“Larger growing operations feel the impact of increased prices on inputs to a higher degree,” Bosch says. “As a supplier, our challenge is to develop products that offer all nurseries and greenhouses great value and top-notch performance.” Although R&D is an extra cost upfront with little or no payoff for years, Bosch says it’s vital to avoiding commoditization of the market and will strengthen operations. Scotts is now investing in R&D itself and strengthening its North American sales force to explain the benefits of Scotts’ products to growers, another strategy that has proved important in the European market.
One issue the United States and Europe are dealing with head on is sustainability. Just like there are more stringent environmental regulations in some parts of the United States, some parts of Europe have higher regulatory pressures, including densely populated Holland.
Bosch says the most important strategic element for Scotts right now is sustainability. The company has embarked on a journey of improving processes and reducing impact through new technologies. The holistic nature of the sustainable model, including energy efficiency, water runoff, labor and recycling in addition to organic production, addresses the full spectrum of issues Scotts is working to improve.
“We believe sustainability will be a strategic advantage in the future,” Bosch says. The beginning of the process includes Scotts’ slow-release fertilizer, Osmocote. “You pay more for environmental stewardship, but, of course, it’s got to perform. It’s got to be economically sensible for a producer to buy. If we can combine those two objectives, I think that would be a strategic win–for the producer and the consumer, as well.”
Part of Scotts’ investment in research and development includes looking for more sustainable fertilizer and plant protection products, and also products that can help growers reduce labor. A new product, CitriBlen, has helped Florida citrus growers reduce labor input and is more efficient in terms of water management. CitriBlen offers 80 percent less leaching of nitrates into the soil.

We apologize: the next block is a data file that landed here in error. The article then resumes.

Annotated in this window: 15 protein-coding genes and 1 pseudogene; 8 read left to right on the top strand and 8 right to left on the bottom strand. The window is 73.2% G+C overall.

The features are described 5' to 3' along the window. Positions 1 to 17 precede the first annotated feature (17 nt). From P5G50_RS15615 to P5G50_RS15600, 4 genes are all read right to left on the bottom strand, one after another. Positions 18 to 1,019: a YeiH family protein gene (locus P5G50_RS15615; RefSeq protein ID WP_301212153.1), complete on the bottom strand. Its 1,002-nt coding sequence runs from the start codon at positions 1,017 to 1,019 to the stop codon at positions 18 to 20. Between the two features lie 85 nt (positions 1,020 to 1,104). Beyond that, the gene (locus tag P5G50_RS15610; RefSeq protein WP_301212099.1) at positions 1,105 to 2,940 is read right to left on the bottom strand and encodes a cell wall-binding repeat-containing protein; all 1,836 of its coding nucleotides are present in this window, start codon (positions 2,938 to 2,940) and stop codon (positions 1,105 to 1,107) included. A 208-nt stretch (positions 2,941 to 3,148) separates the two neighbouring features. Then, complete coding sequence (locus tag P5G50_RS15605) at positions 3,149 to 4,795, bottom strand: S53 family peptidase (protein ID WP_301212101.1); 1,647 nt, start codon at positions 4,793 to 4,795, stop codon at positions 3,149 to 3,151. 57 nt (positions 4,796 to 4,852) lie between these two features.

The eco-friendly movement is about conserving resources, which is a concern for fertilizers, Bosch says.
“Consumers tend to forget that, yes, fertilizer is mostly nitrogen, phosphate and potassium. You can’t make nitrogen, and it’s abundantly available in the air. But potassium and phosphate are limited elements in nature. Everybody is talking about limited resources. The same applies to key elements of fertilizers.”
In Holland, growers have been quick to take up new types of products that meet new requirements, even those that aren’t affected by new regulation.
“Apparently, there are a lot of new adopters who want to see what the effect of these new products is on their production practices and economics,” Bosch says. He also cites the North American Horticultural Supply Association annual meeting, which focuses on sustainability this year, as a sign that growers should become more familiar with sustainable growing practices.
“Growers need to change their paradigm, their approach to production,” he says. “It takes one, two or maybe three years to learn the new practice. What they’ve done with agricultural-type products, it’s a completely new era.”